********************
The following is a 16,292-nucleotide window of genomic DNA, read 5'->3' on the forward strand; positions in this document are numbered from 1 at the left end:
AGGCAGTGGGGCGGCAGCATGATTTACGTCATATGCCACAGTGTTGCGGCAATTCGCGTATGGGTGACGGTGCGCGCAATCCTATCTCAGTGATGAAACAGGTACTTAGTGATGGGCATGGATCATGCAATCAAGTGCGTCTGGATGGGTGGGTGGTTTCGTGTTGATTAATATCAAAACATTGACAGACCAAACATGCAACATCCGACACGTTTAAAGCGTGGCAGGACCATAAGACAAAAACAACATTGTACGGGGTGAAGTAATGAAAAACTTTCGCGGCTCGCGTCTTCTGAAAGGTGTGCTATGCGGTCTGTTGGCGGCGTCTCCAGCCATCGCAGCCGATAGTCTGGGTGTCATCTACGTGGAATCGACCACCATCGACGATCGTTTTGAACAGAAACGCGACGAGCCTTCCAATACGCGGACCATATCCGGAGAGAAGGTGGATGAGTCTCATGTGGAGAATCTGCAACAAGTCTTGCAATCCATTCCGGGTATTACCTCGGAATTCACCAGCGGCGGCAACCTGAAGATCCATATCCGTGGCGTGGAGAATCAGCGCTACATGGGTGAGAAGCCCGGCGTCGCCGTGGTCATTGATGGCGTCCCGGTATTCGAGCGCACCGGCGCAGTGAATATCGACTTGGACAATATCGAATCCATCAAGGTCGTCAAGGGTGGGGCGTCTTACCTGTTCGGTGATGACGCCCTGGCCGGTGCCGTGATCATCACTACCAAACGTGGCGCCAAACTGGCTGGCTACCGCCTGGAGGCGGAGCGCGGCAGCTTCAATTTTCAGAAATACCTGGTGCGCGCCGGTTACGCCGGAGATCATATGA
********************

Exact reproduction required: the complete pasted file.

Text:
The following is a 16,292-nucleotide window of genomic DNA, read 5'->3' on the forward strand; positions in this document are numbered from 1 at the left end:
AGGCAGTGGGGCGGCAGCATGATTTACGTCATATGCCACAGTGTTGCGGCAATTCGCGTATGGGTGACGGTGCGCGCAATCCTATCTCAGTGATGAAACAGGTACTTAGTGATGGGCATGGATCATGCAATCAAGTGCGTCTGGATGGGTGGGTGGTTTCGTGTTGATTAATATCAAAACATTGACAGACCAAACATGCAACATCCGACACGTTTAAAGCGTGGCAGGACCATAAGACAAAAACAACATTGTACGGGGTGAAGTAATGAAAAACTTTCGCGGCTCGCGTCTTCTGAAAGGTGTGCTATGCGGTCTGTTGGCGGCGTCTCCAGCCATCGCAGCCGATAGTCTGGGTGTCATCTACGTGGAATCGACCACCATCGACGATCGTTTTGAACAGAAACGCGACGAGCCTTCCAATACGCGGACCATATCCGGAGAGAAGGTGGATGAGTCTCATGTGGAGAATCTGCAACAAGTCTTGCAATCCATTCCGGGTATTACCTCGGAATTCACCAGCGGCGGCAACCTGAAGATCCATATCCGTGGCGTGGAGAATCAGCGCTACATGGGTGAGAAGCCCGGCGTCGCCGTGGTCATTGATGGCGTCCCGGTATTCGAGCGCACCGGCGCAGTGAATATCGACTTGGACAATATCGAATCCATCAAGGTCGTCAAGGGTGGGGCGTCTTACCTGTTCGGTGATGACGCCCTGGCCGGTGCCGTGATCATCACTACCAAACGTGGCGCCAAACTGGCTGGCTACCGCCTGGAGGCGGAGCGCGGCAGCTTCAATTTTCAGAAATACCTGGTGCGCGCCGGTTACGCCGGAGATCATATGA